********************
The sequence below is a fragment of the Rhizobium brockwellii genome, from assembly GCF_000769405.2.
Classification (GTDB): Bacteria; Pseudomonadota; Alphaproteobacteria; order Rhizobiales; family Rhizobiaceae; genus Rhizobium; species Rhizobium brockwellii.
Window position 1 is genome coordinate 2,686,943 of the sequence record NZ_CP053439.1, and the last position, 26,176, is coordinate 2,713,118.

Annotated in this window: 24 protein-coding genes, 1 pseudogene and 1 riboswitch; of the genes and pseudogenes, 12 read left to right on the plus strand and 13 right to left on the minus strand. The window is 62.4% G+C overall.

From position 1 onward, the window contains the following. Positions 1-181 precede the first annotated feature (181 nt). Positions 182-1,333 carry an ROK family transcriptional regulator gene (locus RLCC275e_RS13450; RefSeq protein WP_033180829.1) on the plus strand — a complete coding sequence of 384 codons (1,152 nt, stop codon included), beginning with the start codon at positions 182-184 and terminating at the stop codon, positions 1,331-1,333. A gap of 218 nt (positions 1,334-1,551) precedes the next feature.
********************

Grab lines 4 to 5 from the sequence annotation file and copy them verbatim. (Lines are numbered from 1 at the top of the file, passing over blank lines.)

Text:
Annotated in this window: 24 protein-coding genes, 1 pseudogene and 1 riboswitch; of the genes and pseudogenes, 12 read left to right on the plus strand and 13 right to left on the minus strand. The window is 62.4% G+C overall.

From position 1 onward, the window contains the following. Positions 1-181 precede the first annotated feature (181 nt). Positions 182-1,333 carry an ROK family transcriptional regulator gene (locus RLCC275e_RS13450; RefSeq protein WP_033180829.1) on the plus strand — a complete coding sequence of 384 codons (1,152 nt, stop codon included), beginning with the start codon at positions 182-184 and terminating at the stop codon, positions 1,331-1,333. A gap of 218 nt (positions 1,334-1,551) precedes the next feature.